Tag: Hotel WoesView All Tags
Citing an inefficient use of resources, Massachusetts has decided to phase out its program that puts homeless families in hotels and motels if there's no room at a local shelter. It's expected to end by June 2014. The reasons make sense. The lack of kitchens and play spaces for children in most hotels and motels was an issue, as well as the safety risks and liability involved in housing large families in a single room. Regardless of your political stance, the announcement has created an interesting limbo situation for many properties that invested in the program.
The Quality Inn in West Springfield, for example, chose in 2011 to only offer its rooms to people in the transitional housing program. Understandably, they didn’t want to clash clientele and have leisure travelers mixing with homeless families and social workers. Assistant Manager Ron Teji looked at it as a business decision. The program kept the hotel at 70 to 80% occupancy, and it pretty much took all the work out of filling his rooms.
“It was more about the economy,” he said. “You sell all your rooms out; it’s fixed revenue and higher occupancy.”
There’s nothing more beautiful than a wedding and we’ve covered many a good story here at HC. But then comes the tales of nuptials that go oh-so-wrong. And stories of nakedness. And when they mix? Whoa, daddy.
Take this OTT “Wedding Crashers”-like episode that occurred at a Charleston, South Carolina DoubleTree Hotel. 20-year old Samuel James Dengel was arrested and charged with indecent exposure after he flashed his genitals to the bride and groom during their ceremony this past weekend, according to the Daily Mail and Philly.com stories.
The mother-of-the-bride told officers she saw a naked man in the window of the hotel room at the DoubleTree Hotel where the wedding party had assembled. Dengel was apparently easy to identify due to a large tattoo on his back which he’d been showing guests earlier that day, even though he supposedly wasn't a guest of bride or groom. Written in Latin, the tattoo "Vi very veniversum virus" supposedly translates to 'By the Power of Truth, I, while living, have Conquered the Universe.' Mmkay. But, wait, there's more.
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In honor of St Patrick's Day coming up this Sunday, we thought we'd take a look back at a few hotels that just can't seem to catch a break. If any leprechauns are reading this right now, take note. You've got your work cut out for you!
#7: Le Parker Meridien.
We thought it was bad enough when a random construction accident managed to flood the entire Knave Cafe at LPM. But it turned out the hotel had more bad luck coming, when Hurricane Sandy tore through Manhattan, toppling a nearby crane, and causing Le Parker Meridien to be evacuated. Here's to a cheerier 2013.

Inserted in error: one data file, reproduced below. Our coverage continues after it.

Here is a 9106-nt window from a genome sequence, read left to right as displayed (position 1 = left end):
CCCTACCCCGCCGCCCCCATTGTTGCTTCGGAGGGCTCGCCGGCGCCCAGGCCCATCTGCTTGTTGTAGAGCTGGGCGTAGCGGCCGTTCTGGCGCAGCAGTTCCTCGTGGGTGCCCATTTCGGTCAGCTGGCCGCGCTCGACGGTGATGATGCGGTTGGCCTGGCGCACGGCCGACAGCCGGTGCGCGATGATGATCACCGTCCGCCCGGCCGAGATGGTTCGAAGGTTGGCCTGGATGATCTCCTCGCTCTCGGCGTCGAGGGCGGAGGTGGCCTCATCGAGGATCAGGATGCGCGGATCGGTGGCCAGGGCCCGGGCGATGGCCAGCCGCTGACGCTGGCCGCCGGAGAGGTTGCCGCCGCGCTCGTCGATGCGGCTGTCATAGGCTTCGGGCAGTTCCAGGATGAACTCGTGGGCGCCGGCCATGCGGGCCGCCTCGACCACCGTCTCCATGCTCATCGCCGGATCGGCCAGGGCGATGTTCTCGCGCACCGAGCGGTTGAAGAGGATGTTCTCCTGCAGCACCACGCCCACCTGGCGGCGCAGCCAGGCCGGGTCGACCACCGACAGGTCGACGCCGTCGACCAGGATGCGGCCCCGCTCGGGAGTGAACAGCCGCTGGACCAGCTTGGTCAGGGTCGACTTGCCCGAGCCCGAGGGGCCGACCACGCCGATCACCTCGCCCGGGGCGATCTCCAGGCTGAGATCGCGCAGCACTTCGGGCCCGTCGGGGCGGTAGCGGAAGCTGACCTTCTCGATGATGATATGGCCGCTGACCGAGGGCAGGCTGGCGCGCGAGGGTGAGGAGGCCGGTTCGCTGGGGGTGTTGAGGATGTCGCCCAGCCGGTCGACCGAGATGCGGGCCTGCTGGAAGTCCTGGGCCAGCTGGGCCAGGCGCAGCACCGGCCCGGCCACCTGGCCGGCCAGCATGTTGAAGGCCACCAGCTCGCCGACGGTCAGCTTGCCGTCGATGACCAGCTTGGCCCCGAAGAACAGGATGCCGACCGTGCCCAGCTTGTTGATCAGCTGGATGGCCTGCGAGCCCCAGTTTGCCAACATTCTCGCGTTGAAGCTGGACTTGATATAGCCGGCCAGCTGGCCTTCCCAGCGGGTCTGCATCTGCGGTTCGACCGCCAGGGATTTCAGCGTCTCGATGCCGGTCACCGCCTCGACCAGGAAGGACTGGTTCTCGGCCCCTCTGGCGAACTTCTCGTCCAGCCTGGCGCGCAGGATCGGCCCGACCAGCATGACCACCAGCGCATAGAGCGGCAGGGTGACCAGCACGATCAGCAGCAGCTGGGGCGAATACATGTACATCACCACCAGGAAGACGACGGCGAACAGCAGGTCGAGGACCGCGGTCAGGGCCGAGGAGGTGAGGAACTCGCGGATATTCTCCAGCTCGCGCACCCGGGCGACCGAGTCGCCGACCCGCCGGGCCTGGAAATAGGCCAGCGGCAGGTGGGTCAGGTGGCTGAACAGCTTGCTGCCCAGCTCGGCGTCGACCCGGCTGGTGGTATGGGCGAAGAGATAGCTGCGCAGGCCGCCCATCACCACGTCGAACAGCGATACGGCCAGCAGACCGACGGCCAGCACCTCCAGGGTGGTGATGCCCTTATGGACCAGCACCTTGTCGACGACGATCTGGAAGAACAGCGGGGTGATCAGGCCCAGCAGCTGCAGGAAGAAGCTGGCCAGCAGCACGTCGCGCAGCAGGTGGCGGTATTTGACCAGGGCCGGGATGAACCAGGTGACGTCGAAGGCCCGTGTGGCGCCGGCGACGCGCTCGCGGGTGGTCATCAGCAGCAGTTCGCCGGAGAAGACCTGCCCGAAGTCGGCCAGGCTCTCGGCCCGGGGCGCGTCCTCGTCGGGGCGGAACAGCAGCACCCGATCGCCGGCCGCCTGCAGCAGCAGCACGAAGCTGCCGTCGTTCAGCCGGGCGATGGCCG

#6: JW Marriott Chicago.
The JW Marriott Chicago made plenty of headlines (though not the good kind) this past fall when an outbreak of Legionnaires' disease claimed the lives of three guests who stayed there over the sumer. The Chicago Dept of Public Health reported that the hotel "fully cooperated with the ongoing investigation," and concluded by saying there was no further health threat at the hotel. Still, we're probably going to lay off those hot tub parties for a while.
#5: Revel Resort.
This $2.6 billion resort was supposed to be the saving grace of Atlantic City, but after barely a year of being open, it announced it was planning to file for bankruptcy. Ouch! Hurricane Sandy couldn't have helped things either. We feel like they need a lucky charm or something to bring them back from the dark side, but then again, if a four-night Beyonce run during opening weekend didn't manage to do it, we're not sure what will.
Four more unlucky hotels after the jump!
Seems like the Fairfield Inn & Suites Brooklyn is having neighbor issues lately, as a NY Times article this weekend spotlighted a noise dispute going on between the hotel and an arts organization located across the street.
According to the article, Fairfield guests have repeatedly complained about "late night drumming" being heard up until 2am. Ugh. On the other side of the argument, the Gowanus Arts Building claims that Fairfield is acting too high and mighty—the hotel opened just last year, while the Gowanus Arts Building's been around since 1985.